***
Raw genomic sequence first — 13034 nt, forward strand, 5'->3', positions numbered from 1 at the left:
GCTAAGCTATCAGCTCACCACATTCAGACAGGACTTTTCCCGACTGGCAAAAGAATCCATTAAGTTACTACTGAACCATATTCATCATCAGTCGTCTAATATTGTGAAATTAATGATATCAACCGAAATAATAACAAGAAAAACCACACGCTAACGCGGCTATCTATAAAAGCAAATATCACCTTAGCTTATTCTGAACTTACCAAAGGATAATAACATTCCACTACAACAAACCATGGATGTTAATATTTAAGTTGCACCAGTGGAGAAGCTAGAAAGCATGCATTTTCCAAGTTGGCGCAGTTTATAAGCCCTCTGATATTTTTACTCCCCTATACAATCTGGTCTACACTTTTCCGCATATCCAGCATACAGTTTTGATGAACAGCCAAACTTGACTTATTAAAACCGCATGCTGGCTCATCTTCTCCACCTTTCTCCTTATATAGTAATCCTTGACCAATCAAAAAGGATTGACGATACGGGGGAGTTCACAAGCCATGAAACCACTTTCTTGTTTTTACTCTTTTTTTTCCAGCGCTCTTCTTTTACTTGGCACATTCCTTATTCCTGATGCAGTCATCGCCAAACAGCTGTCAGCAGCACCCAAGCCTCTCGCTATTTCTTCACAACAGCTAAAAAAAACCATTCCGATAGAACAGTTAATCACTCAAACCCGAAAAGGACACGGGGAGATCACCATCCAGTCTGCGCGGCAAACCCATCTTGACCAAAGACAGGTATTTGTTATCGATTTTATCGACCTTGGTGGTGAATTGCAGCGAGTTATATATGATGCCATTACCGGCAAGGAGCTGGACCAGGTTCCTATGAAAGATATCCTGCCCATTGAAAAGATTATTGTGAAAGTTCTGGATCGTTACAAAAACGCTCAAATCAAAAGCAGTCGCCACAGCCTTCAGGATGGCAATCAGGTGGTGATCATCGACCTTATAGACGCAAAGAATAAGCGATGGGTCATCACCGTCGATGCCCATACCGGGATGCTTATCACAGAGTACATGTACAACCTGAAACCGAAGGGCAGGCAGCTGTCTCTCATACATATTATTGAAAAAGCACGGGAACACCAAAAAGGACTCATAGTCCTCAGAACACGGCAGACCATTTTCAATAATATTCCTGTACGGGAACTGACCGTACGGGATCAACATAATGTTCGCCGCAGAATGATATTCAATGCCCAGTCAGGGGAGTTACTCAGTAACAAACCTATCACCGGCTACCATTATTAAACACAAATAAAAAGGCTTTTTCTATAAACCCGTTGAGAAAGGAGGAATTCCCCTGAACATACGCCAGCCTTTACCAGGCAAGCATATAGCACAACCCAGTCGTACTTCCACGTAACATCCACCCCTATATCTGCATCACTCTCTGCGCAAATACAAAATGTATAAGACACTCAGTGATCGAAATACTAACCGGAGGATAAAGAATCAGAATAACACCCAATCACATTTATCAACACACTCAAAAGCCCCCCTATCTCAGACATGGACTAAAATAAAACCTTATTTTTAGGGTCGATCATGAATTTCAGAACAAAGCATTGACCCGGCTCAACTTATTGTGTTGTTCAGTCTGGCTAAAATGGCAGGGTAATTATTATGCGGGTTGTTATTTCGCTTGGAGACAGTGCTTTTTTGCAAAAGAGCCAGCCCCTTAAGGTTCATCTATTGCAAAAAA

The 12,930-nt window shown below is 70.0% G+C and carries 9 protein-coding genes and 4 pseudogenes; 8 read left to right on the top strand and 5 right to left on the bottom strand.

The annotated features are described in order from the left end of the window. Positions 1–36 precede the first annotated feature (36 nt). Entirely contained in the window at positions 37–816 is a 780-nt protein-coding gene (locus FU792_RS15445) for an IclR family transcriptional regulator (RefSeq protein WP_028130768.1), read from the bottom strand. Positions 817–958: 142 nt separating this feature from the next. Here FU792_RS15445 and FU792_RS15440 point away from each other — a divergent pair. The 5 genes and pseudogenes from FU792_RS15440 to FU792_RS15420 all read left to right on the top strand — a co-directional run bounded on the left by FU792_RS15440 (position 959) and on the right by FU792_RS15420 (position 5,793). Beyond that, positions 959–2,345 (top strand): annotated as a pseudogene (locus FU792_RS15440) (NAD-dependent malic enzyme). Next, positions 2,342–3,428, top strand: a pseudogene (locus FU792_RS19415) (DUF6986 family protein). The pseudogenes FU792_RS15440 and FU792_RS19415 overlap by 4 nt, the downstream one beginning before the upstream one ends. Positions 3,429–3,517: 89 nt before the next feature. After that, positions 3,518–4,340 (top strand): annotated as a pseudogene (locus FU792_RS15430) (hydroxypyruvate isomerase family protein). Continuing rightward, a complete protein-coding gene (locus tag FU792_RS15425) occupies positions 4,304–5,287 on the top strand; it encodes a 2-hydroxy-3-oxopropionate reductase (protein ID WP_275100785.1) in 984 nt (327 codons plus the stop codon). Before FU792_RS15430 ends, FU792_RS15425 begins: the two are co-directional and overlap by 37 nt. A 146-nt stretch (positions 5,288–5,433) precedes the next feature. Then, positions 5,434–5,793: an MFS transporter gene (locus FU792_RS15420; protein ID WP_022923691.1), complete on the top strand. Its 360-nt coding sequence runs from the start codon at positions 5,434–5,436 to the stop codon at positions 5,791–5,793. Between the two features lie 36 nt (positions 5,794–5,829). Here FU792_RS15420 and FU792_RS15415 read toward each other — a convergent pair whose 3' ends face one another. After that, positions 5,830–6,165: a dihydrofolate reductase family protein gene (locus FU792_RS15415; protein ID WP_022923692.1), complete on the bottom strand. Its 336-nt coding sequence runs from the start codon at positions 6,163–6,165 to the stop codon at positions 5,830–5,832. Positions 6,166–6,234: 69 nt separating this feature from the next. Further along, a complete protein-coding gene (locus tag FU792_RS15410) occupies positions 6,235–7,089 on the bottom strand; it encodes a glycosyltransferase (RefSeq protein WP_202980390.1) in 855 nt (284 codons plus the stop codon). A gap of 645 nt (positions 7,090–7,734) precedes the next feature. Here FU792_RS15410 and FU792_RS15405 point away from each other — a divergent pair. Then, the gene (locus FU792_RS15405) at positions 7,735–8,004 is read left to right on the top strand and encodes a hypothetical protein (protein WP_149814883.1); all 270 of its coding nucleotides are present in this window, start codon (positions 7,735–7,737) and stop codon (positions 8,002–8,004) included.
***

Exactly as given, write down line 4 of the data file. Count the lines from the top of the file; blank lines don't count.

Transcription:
The annotated features are described in order from the left end of the window. Positions 1–36 precede the first annotated feature (36 nt). Entirely contained in the window at positions 37–816 is a 780-nt protein-coding gene (locus FU792_RS15445) for an IclR family transcriptional regulator (RefSeq protein WP_028130768.1), read from the bottom strand. Positions 817–958: 142 nt separating this feature from the next. Here FU792_RS15445 and FU792_RS15440 point away from each other — a divergent pair. The 5 genes and pseudogenes from FU792_RS15440 to FU792_RS15420 all read left to right on the top strand — a co-directional run bounded on the left by FU792_RS15440 (position 959) and on the right by FU792_RS15420 (position 5,793). Beyond that, positions 959–2,345 (top strand): annotated as a pseudogene (locus FU792_RS15440) (NAD-dependent malic enzyme). Next, positions 2,342–3,428, top strand: a pseudogene (locus FU792_RS19415) (DUF6986 family protein). The pseudogenes FU792_RS15440 and FU792_RS19415 overlap by 4 nt, the downstream one beginning before the upstream one ends. Positions 3,429–3,517: 89 nt before the next feature. After that, positions 3,518–4,340 (top strand): annotated as a pseudogene (locus FU792_RS15430) (hydroxypyruvate isomerase family protein). Continuing rightward, a complete protein-coding gene (locus tag FU792_RS15425) occupies positions 4,304–5,287 on the top strand; it encodes a 2-hydroxy-3-oxopropionate reductase (protein ID WP_275100785.1) in 984 nt (327 codons plus the stop codon). Before FU792_RS15430 ends, FU792_RS15425 begins: the two are co-directional and overlap by 37 nt. A 146-nt stretch (positions 5,288–5,433) precedes the next feature. Then, positions 5,434–5,793: an MFS transporter gene (locus FU792_RS15420; protein ID WP_022923691.1), complete on the top strand. Its 360-nt coding sequence runs from the start codon at positions 5,434–5,436 to the stop codon at positions 5,791–5,793. Between the two features lie 36 nt (positions 5,794–5,829). Here FU792_RS15420 and FU792_RS15415 read toward each other — a convergent pair whose 3' ends face one another. After that, positions 5,830–6,165: a dihydrofolate reductase family protein gene (locus FU792_RS15415; protein ID WP_022923692.1), complete on the bottom strand. Its 336-nt coding sequence runs from the start codon at positions 6,163–6,165 to the stop codon at positions 5,830–5,832. Positions 6,166–6,234: 69 nt separating this feature from the next. Further along, a complete protein-coding gene (locus tag FU792_RS15410) occupies positions 6,235–7,089 on the bottom strand; it encodes a glycosyltransferase (RefSeq protein WP_202980390.1) in 855 nt (284 codons plus the stop codon). A gap of 645 nt (positions 7,090–7,734) precedes the next feature. Here FU792_RS15410 and FU792_RS15405 point away from each other — a divergent pair. Then, the gene (locus FU792_RS15405) at positions 7,735–8,004 is read left to right on the top strand and encodes a hypothetical protein (protein WP_149814883.1); all 270 of its coding nucleotides are present in this window, start codon (positions 7,735–7,737) and stop codon (positions 8,002–8,004) included.